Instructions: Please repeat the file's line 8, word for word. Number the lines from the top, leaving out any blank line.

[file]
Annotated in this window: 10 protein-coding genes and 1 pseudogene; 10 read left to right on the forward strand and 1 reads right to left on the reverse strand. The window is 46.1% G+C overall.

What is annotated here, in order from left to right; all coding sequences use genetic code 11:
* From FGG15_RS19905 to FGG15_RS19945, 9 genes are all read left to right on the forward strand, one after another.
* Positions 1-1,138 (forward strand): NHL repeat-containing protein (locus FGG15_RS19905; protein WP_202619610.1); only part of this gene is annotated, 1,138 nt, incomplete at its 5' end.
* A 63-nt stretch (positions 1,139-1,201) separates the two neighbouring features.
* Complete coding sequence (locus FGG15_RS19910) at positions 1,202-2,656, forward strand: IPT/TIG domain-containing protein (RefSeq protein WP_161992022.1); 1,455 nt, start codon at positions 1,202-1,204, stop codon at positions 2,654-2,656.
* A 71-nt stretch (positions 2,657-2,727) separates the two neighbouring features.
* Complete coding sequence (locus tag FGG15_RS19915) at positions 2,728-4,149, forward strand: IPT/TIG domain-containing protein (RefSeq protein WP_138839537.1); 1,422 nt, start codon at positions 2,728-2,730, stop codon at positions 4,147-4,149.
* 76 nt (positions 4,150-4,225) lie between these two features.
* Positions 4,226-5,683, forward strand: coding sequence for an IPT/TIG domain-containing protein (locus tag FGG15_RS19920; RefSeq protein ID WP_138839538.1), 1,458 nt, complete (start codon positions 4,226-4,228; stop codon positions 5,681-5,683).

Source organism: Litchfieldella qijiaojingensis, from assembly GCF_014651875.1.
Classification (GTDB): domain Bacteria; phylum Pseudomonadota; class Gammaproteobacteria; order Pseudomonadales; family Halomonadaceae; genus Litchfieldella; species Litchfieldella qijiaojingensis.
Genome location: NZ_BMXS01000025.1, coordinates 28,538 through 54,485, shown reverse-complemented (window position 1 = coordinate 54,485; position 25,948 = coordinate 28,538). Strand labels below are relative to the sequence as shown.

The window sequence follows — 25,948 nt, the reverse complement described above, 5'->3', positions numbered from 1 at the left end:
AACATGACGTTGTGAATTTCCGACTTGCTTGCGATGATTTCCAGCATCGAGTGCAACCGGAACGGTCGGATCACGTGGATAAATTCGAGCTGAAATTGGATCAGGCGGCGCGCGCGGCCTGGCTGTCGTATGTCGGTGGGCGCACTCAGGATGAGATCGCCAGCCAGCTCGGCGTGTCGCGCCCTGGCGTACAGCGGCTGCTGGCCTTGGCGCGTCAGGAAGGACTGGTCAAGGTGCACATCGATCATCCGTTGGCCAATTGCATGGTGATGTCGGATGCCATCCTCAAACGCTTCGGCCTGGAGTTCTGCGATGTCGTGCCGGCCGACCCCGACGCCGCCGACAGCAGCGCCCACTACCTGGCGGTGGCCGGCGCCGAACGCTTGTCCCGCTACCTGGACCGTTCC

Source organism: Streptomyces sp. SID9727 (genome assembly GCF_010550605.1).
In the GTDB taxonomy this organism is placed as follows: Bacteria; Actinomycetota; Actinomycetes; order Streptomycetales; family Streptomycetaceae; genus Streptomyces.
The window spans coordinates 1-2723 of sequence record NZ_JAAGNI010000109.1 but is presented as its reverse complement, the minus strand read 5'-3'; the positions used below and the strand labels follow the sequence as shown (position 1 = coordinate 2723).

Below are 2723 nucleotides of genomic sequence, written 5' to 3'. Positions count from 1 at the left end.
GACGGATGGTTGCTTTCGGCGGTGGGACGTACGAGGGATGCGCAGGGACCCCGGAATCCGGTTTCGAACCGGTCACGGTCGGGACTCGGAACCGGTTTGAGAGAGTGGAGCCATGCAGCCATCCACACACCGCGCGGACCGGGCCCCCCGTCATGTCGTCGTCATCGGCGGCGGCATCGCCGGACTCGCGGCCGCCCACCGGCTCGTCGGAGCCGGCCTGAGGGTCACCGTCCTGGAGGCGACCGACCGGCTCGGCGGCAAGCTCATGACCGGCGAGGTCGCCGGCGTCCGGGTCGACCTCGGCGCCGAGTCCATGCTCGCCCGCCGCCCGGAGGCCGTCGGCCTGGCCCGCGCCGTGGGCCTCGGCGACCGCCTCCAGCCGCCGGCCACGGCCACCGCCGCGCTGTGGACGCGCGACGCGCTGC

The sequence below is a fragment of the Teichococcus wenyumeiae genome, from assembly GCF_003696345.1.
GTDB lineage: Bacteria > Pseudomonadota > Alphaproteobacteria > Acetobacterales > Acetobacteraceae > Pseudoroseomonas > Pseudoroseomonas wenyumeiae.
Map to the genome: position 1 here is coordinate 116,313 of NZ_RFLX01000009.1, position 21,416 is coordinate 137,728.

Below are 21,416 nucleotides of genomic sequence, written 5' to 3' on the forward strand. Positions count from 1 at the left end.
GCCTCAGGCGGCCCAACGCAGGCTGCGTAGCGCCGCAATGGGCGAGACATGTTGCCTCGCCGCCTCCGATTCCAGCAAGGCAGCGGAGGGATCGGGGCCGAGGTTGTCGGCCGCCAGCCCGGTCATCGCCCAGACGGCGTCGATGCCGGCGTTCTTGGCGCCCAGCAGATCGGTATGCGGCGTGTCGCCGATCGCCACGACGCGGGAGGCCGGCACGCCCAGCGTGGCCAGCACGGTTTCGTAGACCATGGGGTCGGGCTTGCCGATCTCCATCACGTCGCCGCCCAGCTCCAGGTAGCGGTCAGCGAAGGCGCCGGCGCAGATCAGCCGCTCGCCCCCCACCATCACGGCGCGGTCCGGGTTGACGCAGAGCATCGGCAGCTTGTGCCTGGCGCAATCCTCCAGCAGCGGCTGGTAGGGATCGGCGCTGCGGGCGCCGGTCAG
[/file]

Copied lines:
* Complete coding sequence (locus tag FGG15_RS19915) at positions 2,728-4,149, forward strand: IPT/TIG domain-containing protein (RefSeq protein WP_138839537.1); 1,422 nt, start codon at positions 2,728-2,730, stop codon at positions 4,147-4,149.